THE MUSEUM'S MOST IMPORTANT WORKS

Retrato de Jorge Manuel (Portrait of Jorge Manuel) – El Greco (1603)
Retrato de Jorge Manuel (Portrait of Jorge Manuel) – El Greco (1603)

It was once believed that this was a self-portrait of El Greco himself but today it’s thought that the painting is of his only son, Jorge Manuel.

Santas Justa y Rufina (St. Justa and Rufina) – Murillo (1666)
Santas Justa y Rufina (St. Justa and Rufina) – Murillo (1666)

The two saints appear holding the Giralda Tower. Sevillians believed that the cathedral and Giralda didn’t collapse during the earthquake from 1504 because these two saints were protecting it.

Retrato de Gustavo Adolfo Bécquer (Portrait of Gustavo Adolfo Bécquer) – Domínguez Bécquer (1862)
Retrato de Gustavo Adolfo Bécquer (Portrait of Gustavo Adolfo Bécquer) – Domínguez Bécquer (1862)

Portrait of the famous poet painted by his brother. Great example of the Romanticism epoch (passionate, melancholic, dramatic, etc.)

La Colosal, Inmaculada Concepción (The Colossal, Immaculate Conception) – Murillo (1652)
La Colosal, Inmaculada Concepción (The Colossal, Immaculate Conception) – Murillo (1652)

Early work of Murillo representing the virgin, in a scene full of movement and dynamism.

San Hugo en el refectorio (St. Hugo in the refectory) – Zurbarán (1598 - 1664)
San Hugo en el refectorio (St. Hugo in the refectory) – Zurbarán (1598 - 1664)

Represents a miracle that occurred in 1084 in the Cartuja de Grenoble.

La Virgen de las Cuevas (The Virgin of the Caves) – Zurbarán (1630 - 1635)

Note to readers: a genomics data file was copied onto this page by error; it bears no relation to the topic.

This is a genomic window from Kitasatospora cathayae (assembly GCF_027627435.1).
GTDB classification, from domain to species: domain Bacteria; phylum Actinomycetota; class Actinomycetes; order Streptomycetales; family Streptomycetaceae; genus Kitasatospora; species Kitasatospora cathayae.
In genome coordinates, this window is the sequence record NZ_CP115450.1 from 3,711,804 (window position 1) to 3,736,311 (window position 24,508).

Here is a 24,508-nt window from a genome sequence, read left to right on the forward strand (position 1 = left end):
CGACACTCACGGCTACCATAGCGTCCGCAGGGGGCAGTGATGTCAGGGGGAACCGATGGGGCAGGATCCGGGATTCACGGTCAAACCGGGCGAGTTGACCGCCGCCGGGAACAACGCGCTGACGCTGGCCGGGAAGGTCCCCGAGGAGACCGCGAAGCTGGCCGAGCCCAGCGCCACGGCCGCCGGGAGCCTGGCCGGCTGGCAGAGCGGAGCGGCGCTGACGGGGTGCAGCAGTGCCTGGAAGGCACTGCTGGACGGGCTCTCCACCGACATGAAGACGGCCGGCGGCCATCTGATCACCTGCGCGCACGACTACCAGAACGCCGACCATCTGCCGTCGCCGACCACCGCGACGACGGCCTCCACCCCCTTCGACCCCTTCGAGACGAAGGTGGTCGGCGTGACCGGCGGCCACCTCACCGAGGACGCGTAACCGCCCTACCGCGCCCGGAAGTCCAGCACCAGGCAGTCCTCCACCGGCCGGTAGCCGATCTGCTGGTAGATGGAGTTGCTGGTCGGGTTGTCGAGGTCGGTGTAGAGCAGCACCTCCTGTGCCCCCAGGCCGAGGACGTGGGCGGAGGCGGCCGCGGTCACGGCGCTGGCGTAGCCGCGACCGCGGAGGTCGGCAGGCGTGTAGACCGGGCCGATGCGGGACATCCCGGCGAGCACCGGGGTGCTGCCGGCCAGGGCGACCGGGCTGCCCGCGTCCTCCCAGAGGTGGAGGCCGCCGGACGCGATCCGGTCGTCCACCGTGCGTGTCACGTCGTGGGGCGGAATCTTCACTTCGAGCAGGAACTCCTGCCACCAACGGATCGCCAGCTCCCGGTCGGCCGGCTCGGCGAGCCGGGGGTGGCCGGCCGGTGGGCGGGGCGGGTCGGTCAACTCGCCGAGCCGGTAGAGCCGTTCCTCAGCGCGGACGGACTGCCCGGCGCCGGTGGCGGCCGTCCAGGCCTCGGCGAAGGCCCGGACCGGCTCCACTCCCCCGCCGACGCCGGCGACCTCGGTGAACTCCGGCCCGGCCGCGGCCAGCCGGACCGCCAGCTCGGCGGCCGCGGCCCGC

La Virgen de las Cuevas (The Virgin of the Caves) – Zurbarán (1630 - 1635)

Ordered by the Cartuja de Santa María de las Cuevas. It represents the spiritual principles of the Cartusian monks: silence, devotion to the virgin and the importance of fasting.

Retrato de don Cristóbal Suárez de Ribera (Portrait of don Cristóbal Suárez de Ribera) – Velázquez (1620)
Retrato de don Cristóbal Suárez de Ribera (Portrait of don Cristóbal Suárez de Ribera) – Velázquez (1620)

One of only two works from Velázquez in the museum. Portrait of Don Cristóbal Suárez de Ribera, a clergyman from Seville who founded a brotherhood dedicated to San Hermenegildo.

Las Tentaciones de San Jerónimo (The Temptations of St. Jerónimo) – Valdés Leal (1657)
Las Tentaciones de San Jerónimo (The Temptations of St. Jerónimo) – Valdés Leal (1657)

San Jerónimo coils in pain so as not to be tempted to look at the courtesans who are engaged in provoking him.

Retrato del canónigo D. José Duaso y Latro (Portrait of Canon D. José Duaso y Latro) – Goya (1824)
Retrato del canónigo D. José Duaso y Latro (Portrait of Canon D. José Duaso y Latro) – Goya (1824)

This portrait was painted by Goya in gratitude to the Aragonese canon D. José Duaso who housed allies fighting against Napoleon during the Peninsular War.

Las Cigarreras (The women who make cigarettes) – Gonzalo Bilbao (1915)
Las Cigarreras (The women who make cigarettes) – Gonzalo Bilbao (1915)

Scene of female workers at a tobacco factory, showing a maternal scene and the camaraderie among all the workers.

Sevilla en fiestas (Celebrations in Seville) – Bacarisas (1915)
Sevilla en fiestas (Celebrations in Seville) – Bacarisas (1915)

Modernist painting reflecting the Sevillian beauty through three women prepared to enjoy the city’s fiesta.